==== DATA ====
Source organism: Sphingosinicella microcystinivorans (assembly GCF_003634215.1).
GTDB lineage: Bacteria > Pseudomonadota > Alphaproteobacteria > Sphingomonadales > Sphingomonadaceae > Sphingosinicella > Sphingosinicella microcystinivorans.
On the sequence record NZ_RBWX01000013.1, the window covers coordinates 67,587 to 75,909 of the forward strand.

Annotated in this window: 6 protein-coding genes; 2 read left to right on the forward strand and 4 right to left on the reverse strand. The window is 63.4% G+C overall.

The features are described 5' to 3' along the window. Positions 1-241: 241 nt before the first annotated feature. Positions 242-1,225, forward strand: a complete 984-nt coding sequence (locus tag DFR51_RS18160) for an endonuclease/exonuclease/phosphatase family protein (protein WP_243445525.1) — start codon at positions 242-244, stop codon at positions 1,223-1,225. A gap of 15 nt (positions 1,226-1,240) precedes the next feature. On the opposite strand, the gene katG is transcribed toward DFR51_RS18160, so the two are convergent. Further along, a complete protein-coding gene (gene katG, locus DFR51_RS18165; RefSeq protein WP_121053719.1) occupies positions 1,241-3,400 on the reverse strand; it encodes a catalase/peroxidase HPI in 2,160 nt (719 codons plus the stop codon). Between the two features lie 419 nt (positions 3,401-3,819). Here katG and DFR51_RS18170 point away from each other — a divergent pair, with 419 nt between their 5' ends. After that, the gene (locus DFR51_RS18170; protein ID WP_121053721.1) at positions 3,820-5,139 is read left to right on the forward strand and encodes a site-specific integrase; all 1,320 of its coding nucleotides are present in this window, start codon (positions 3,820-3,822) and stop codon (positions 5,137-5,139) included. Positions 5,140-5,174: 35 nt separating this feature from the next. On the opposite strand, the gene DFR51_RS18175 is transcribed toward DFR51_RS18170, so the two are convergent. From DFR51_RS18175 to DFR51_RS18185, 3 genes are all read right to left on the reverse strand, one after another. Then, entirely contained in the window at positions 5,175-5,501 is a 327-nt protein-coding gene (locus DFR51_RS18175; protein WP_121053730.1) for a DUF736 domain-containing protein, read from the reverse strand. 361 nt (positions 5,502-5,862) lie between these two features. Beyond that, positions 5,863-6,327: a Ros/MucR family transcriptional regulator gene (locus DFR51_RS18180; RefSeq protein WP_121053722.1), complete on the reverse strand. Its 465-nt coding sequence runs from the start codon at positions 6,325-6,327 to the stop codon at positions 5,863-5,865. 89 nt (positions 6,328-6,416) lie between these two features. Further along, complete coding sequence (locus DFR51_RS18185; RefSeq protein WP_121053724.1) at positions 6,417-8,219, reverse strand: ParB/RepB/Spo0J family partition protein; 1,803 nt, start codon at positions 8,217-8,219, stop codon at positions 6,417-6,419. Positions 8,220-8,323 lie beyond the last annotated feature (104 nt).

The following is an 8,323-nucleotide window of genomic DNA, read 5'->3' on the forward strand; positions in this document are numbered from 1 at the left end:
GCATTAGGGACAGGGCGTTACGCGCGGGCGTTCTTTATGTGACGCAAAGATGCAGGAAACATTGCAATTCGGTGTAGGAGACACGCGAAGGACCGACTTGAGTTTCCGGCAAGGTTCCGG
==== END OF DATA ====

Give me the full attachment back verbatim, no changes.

Source organism: Sphingosinicella microcystinivorans (assembly GCF_003634215.1).
GTDB lineage: Bacteria > Pseudomonadota > Alphaproteobacteria > Sphingomonadales > Sphingomonadaceae > Sphingosinicella > Sphingosinicella microcystinivorans.
On the sequence record NZ_RBWX01000013.1, the window covers coordinates 67,587 to 75,909 of the forward strand.

Annotated in this window: 6 protein-coding genes; 2 read left to right on the forward strand and 4 right to left on the reverse strand. The window is 63.4% G+C overall.

The features are described 5' to 3' along the window. Positions 1-241: 241 nt before the first annotated feature. Positions 242-1,225, forward strand: a complete 984-nt coding sequence (locus tag DFR51_RS18160) for an endonuclease/exonuclease/phosphatase family protein (protein WP_243445525.1) — start codon at positions 242-244, stop codon at positions 1,223-1,225. A gap of 15 nt (positions 1,226-1,240) precedes the next feature. On the opposite strand, the gene katG is transcribed toward DFR51_RS18160, so the two are convergent. Further along, a complete protein-coding gene (gene katG, locus DFR51_RS18165; RefSeq protein WP_121053719.1) occupies positions 1,241-3,400 on the reverse strand; it encodes a catalase/peroxidase HPI in 2,160 nt (719 codons plus the stop codon). Between the two features lie 419 nt (positions 3,401-3,819). Here katG and DFR51_RS18170 point away from each other — a divergent pair, with 419 nt between their 5' ends. After that, the gene (locus DFR51_RS18170; protein ID WP_121053721.1) at positions 3,820-5,139 is read left to right on the forward strand and encodes a site-specific integrase; all 1,320 of its coding nucleotides are present in this window, start codon (positions 3,820-3,822) and stop codon (positions 5,137-5,139) included. Positions 5,140-5,174: 35 nt separating this feature from the next. On the opposite strand, the gene DFR51_RS18175 is transcribed toward DFR51_RS18170, so the two are convergent. From DFR51_RS18175 to DFR51_RS18185, 3 genes are all read right to left on the reverse strand, one after another. Then, entirely contained in the window at positions 5,175-5,501 is a 327-nt protein-coding gene (locus DFR51_RS18175; protein WP_121053730.1) for a DUF736 domain-containing protein, read from the reverse strand. 361 nt (positions 5,502-5,862) lie between these two features. Beyond that, positions 5,863-6,327: a Ros/MucR family transcriptional regulator gene (locus DFR51_RS18180; RefSeq protein WP_121053722.1), complete on the reverse strand. Its 465-nt coding sequence runs from the start codon at positions 6,325-6,327 to the stop codon at positions 5,863-5,865. 89 nt (positions 6,328-6,416) lie between these two features. Further along, complete coding sequence (locus DFR51_RS18185; RefSeq protein WP_121053724.1) at positions 6,417-8,219, reverse strand: ParB/RepB/Spo0J family partition protein; 1,803 nt, start codon at positions 8,217-8,219, stop codon at positions 6,417-6,419. Positions 8,220-8,323 lie beyond the last annotated feature (104 nt).

The following is an 8,323-nucleotide window of genomic DNA, read 5'->3' on the forward strand; positions in this document are numbered from 1 at the left end:
GCATTAGGGACAGGGCGTTACGCGCGGGCGTTCTTTATGTGACGCAAAGATGCAGGAAACATTGCAATTCGGTGTAGGAGACACGCGAAGGACCGACTTGAGTTTCCGGCAAGGTTCCGG